Poor Frank, a bespectacled young fellow who clearly idolizes Judy, does not deserve the indifference and sloppy-seconds ’tude she frequently hurls in his direction. And while this could — should — be an excellent teaching point in a story of this nature, it doesn’t work out that way. A half-hearted apology late in the game, generously accepted by Frank, does not compensate for Judy’s constant coldness in the face of his unswerving loyalty.

But that sort of real-world issue isn’t on the radar in a film of this nature, which spends far more time with Judy’s looney-tunes Aunt Opal (Heather Graham). Due to a family crisis, Judy and Stink’s parents must leave them in Opal’s care: a decision indescribably daft, even by this story’s standards. Mom and Dad obviously know all about Opal’s, ah, various failings ... and still they’re willing to trust their children with her?

Right, right ... we are, after all, in La-La Land.

Stink spends all his time preoccupied with a hunt for Bigfoot, which supposedly has been sighted near their home town; the boy devises various schemes and traps that involve tempting the elusive creature with peanut butter.

Judy, meanwhile, tries to achieve “thrill points” with Frank’s often hesitant participation: tight-rope walking across a nearby stream; riding the biggest, fastest roller coaster in the state; and attending an all-night horror movie fest at the downtown theater (in costume, of course). Nothing works out quite the way Judy intends, which is the lesson that does emerge from this story: Fun cannot be excessively planned or overly analyzed. It just happens.

Beatty is a captivating young heroine, with her raised eyebrows, rolled eyes and exasperated expressions. She also makes Judy’s arms-length relationship with her younger brother feel right. Most importantly, Beatty deserves credit for keeping her character as likable as possible, given Judy’s often thoughtless and rude treatment of other people.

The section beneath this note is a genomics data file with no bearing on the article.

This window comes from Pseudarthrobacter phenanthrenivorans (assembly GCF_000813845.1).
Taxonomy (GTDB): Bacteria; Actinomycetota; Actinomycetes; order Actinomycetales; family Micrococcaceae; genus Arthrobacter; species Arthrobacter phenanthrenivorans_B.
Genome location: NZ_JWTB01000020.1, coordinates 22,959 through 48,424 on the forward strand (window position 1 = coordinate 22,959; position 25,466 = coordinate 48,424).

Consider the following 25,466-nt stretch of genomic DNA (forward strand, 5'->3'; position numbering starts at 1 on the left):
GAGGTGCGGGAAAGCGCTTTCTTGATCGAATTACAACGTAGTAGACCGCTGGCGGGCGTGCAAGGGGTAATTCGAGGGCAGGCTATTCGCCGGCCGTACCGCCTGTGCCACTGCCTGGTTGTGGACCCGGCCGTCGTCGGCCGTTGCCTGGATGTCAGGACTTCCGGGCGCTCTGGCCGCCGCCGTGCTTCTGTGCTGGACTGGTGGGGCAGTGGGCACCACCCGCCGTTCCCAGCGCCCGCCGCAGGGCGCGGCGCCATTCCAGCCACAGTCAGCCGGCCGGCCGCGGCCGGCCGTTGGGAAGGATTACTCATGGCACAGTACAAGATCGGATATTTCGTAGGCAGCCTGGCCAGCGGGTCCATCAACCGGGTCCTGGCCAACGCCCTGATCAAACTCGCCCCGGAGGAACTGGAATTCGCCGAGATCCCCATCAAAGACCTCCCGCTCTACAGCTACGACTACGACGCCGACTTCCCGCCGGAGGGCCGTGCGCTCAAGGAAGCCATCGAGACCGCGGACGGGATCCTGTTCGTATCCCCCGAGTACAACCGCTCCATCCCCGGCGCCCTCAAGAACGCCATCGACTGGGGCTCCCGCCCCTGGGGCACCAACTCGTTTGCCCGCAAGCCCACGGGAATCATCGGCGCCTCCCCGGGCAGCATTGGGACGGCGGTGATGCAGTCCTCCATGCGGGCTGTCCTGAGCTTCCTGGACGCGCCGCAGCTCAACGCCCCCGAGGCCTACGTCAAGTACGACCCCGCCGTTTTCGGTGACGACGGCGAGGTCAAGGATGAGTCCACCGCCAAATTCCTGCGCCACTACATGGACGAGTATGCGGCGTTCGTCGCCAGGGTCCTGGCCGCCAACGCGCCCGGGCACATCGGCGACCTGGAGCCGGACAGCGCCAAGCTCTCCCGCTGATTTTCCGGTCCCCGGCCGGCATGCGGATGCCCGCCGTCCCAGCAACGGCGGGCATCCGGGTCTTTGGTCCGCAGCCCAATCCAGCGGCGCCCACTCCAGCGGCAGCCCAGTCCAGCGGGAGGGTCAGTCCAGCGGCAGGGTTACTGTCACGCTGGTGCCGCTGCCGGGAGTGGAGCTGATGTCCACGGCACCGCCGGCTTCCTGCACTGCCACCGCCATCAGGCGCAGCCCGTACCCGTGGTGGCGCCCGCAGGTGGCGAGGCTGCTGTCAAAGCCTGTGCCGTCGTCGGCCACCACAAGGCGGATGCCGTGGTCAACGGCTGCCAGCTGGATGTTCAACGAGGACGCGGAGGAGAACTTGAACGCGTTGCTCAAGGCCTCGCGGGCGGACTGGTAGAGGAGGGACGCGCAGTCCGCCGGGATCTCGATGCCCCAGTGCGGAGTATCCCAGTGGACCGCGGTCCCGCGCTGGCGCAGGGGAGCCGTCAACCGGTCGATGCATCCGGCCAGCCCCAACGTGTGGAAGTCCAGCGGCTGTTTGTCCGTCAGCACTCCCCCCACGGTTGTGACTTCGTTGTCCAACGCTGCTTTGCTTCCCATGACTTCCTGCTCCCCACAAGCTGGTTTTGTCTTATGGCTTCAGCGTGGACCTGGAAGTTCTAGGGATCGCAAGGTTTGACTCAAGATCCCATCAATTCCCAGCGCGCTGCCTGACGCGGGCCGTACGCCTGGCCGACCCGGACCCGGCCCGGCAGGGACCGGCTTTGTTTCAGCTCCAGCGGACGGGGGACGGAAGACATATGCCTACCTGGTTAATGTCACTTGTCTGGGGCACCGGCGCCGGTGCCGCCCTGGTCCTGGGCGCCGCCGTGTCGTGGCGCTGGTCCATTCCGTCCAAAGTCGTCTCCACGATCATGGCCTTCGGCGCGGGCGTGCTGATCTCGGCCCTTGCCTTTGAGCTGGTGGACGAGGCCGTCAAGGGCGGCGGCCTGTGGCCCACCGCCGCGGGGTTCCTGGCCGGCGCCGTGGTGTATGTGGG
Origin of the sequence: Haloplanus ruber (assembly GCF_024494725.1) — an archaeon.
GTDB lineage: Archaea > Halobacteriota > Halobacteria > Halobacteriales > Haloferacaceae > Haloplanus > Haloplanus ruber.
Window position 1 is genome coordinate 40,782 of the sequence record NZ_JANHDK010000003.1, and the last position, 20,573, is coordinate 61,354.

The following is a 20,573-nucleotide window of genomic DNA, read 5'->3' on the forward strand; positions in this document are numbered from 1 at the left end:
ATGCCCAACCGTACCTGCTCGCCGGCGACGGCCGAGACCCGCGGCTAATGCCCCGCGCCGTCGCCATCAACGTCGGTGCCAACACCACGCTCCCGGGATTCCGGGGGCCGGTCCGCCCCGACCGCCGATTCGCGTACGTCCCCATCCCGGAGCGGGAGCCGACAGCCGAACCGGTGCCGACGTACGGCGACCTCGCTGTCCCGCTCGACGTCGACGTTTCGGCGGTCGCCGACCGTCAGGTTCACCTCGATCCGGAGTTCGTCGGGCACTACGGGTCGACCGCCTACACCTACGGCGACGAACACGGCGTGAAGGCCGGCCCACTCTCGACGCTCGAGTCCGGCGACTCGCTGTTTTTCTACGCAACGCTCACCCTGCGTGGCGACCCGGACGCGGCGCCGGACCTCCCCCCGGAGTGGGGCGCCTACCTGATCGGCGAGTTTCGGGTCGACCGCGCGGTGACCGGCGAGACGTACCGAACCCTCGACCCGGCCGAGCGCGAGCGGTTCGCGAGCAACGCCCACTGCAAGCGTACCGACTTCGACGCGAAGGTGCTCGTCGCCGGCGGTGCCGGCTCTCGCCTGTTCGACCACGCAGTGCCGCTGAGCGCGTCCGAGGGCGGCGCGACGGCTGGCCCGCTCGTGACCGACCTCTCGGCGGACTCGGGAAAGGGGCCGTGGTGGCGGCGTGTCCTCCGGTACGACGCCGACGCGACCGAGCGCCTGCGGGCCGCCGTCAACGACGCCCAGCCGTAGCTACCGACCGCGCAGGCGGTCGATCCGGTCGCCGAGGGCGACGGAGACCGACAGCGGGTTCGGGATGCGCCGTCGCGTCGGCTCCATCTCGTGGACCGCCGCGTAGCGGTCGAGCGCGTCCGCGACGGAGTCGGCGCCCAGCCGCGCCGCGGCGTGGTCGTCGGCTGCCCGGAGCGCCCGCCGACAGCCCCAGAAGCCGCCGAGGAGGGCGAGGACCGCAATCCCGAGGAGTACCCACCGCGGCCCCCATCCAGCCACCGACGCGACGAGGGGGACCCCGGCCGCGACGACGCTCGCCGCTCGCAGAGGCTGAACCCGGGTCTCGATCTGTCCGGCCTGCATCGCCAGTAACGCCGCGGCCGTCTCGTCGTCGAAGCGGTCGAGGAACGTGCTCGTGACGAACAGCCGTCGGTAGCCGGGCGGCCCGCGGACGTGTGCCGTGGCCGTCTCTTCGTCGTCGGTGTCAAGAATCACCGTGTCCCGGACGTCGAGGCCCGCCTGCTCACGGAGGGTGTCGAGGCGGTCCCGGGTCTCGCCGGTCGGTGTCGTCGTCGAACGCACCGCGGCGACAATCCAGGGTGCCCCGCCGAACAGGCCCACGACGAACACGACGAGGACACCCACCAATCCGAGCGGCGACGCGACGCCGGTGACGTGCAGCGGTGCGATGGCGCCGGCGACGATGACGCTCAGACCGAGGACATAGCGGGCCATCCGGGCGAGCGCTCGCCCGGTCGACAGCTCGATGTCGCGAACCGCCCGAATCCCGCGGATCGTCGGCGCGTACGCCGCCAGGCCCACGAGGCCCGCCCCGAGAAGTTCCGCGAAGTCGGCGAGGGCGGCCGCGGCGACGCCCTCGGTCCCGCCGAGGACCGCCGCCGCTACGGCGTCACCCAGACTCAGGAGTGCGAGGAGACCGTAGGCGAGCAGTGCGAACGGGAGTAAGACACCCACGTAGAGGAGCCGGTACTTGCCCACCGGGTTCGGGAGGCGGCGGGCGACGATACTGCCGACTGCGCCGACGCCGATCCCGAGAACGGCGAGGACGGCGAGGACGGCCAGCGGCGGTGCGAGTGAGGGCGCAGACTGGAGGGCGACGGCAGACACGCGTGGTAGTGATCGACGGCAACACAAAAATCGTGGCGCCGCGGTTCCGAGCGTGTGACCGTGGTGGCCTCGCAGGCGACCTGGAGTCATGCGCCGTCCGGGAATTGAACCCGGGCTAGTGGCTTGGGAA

Graham, however, is badly miscast as Aunt Opal. Graham simply isn’t properly ditzy; she makes Opal’s behavior look uncomfortably deranged, rather than cheerfully eccentric. I kept thinking how much better this role would have been handled by, say, Joan Cusack.

Mosteller is a hoot as the irrepressible Stink, and Bailey brings just the right amount of aggrieved dignity to poor, second-string Frank.

Jaleel White contributes all sorts of delightful energy to his performance as Mr. Todd, Judy’s favorite schoolteacher; it’s a shame White isn’t in more of the film.

Some of the incidental details are fun, such as the way Judy’s mood ring reflects her disposition, or the speed with which her decorated “message shirts” echo recent events in her life. And the animated renditions of Judy’s flights of fancy are marvelous; the film could have used more of those, as well.

More often than not, though, Schultz eschews such clever subtlety for overly broad, stunt-laden sequences ... no surprise, coming from the guy who directed 2005’s ill-advised black riff on The Honeymooners and 2009’s way-dumb Aliens in the Attic. This is not a director given to sensitivity or restraint. He also doesn’t assemble his film terribly well; Judy’s various adventures are clumsily stitched together, with little effort at continuity. Each scene just sorta-kinda plops into the next one.

In an effort to mitigate what may sound like cranky mean-spiritedness, I’ll readily admit that Judy Moody and the Not Bummer Summer is harmless, (mostly) good-natured, laden with kid-oriented energy and joyfully harebrained. Very young viewers will have a great time, but parents will find very little to hold their interest.

Which, in fairness, isn’t necessarily a bad thing.